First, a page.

This version of Bacalao a la Vizcaina is one that when I eat it, I am immediately transported to a seafood restaurant by the beach, enjoying the cool breeze and the sing-song of the waves as they come ashore. The sauce could easily be pureed in a blender for a softer texture, but I love bitting into the diced tomatoes, garlic, and onions, like small bursts of flavor in every bite. This sauce showcases the ingredients found in this particular new world while paying homage to the traditions of the well-rooted recipes of the Old World.
Let's Get Started
Soak codfish in water to cover for 4 hours to remove the excess salt. How long you soak the fish is something that I cannot find a straight answer. I have seen as little as 3 hours and up to 48 hours. Some recommend boiling the fish before cooking it, which makes no sense, so I skip that step. Drain well and rinse in running water.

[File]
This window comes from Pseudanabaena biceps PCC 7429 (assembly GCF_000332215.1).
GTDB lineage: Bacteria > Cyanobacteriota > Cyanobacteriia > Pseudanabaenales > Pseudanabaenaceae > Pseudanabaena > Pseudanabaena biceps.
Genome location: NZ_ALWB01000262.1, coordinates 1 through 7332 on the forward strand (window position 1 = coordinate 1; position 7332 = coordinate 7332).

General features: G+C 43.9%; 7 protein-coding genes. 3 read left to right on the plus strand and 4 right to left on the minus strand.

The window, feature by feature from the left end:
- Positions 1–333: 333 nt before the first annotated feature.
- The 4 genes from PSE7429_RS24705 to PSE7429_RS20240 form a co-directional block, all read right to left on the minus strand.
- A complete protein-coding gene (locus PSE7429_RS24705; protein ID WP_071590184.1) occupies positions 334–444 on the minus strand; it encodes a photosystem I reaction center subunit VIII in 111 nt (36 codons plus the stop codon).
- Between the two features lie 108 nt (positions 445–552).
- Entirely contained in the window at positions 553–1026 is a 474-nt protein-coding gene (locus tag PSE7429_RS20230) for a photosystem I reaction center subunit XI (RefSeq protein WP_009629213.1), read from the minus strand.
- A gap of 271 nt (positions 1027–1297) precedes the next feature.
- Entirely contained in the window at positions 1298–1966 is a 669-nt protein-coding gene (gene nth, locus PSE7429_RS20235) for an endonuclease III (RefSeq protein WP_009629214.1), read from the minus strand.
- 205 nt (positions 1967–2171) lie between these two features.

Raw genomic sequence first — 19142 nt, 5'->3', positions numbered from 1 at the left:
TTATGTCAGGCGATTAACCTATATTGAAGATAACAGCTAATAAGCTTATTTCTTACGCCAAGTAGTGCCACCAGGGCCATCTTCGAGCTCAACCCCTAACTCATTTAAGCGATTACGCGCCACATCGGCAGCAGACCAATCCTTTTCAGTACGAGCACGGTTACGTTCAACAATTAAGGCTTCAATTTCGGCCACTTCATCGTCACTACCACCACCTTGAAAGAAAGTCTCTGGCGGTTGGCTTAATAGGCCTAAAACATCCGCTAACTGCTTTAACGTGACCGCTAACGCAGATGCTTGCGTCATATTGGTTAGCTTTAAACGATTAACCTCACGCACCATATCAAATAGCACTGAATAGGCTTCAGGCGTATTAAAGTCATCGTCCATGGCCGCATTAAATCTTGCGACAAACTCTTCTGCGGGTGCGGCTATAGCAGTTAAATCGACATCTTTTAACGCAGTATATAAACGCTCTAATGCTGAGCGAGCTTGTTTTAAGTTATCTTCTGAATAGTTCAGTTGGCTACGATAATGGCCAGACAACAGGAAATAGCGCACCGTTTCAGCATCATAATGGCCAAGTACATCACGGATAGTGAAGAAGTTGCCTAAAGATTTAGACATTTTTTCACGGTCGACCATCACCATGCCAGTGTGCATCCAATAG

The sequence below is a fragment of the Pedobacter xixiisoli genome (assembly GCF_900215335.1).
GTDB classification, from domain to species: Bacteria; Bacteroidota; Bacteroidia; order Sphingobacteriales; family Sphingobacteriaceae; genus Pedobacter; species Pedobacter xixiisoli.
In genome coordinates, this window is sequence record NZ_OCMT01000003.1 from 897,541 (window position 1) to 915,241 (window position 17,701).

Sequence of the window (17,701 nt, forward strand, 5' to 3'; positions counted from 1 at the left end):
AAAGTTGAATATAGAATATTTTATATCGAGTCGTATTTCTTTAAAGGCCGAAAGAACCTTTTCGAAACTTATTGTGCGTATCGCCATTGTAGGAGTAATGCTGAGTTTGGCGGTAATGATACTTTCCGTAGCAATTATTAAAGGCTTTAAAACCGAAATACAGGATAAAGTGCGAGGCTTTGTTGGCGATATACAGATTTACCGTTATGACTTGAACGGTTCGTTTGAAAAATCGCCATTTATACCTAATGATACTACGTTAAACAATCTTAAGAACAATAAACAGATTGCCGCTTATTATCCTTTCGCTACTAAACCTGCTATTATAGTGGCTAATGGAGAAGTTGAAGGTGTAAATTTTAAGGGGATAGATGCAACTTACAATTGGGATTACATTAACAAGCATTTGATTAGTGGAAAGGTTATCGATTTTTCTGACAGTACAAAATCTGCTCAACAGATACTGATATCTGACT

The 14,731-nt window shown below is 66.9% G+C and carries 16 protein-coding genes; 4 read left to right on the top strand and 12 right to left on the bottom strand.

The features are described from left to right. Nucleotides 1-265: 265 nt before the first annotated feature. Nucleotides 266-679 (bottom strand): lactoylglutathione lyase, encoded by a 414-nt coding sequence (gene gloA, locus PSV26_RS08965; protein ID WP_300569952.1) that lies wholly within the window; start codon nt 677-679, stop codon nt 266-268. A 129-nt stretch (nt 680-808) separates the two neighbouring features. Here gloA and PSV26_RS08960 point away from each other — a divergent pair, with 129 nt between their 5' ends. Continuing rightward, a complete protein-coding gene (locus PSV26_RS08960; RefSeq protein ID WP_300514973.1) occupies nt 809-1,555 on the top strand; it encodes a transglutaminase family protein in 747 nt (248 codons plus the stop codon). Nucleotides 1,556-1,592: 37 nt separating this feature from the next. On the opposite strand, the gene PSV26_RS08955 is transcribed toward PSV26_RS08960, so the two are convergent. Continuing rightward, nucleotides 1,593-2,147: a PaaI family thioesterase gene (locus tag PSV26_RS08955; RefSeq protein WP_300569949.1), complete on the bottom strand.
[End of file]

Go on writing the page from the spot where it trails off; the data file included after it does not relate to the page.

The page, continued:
Dry the fish. Using your fingers or forks, begin shredding the cod into a bowl. I do not use the filet intact. This is the way that I was served this dish by my grandmother. Maybe she would shred the fish so that it will be easier to eat, or maybe it will fall apart as it cooked. Regardless of the reason, this is the way I remember eating it and this is the way I make it.
In a saucepan, warm the oil and sautee the onions and the sliced garlic. Cook for about 5 minutes. Add potatoes, cod, diced tomatoes, and lemon juice. Feel free to use vinegar or wine instead of lemon juice. Sometimes I use both. What I like about the lemon juice is the brightness that it brings to the dish. Bring to a boil. Cook over low heat, covered, for 20 minutes, or until the potatoes are fork-tender.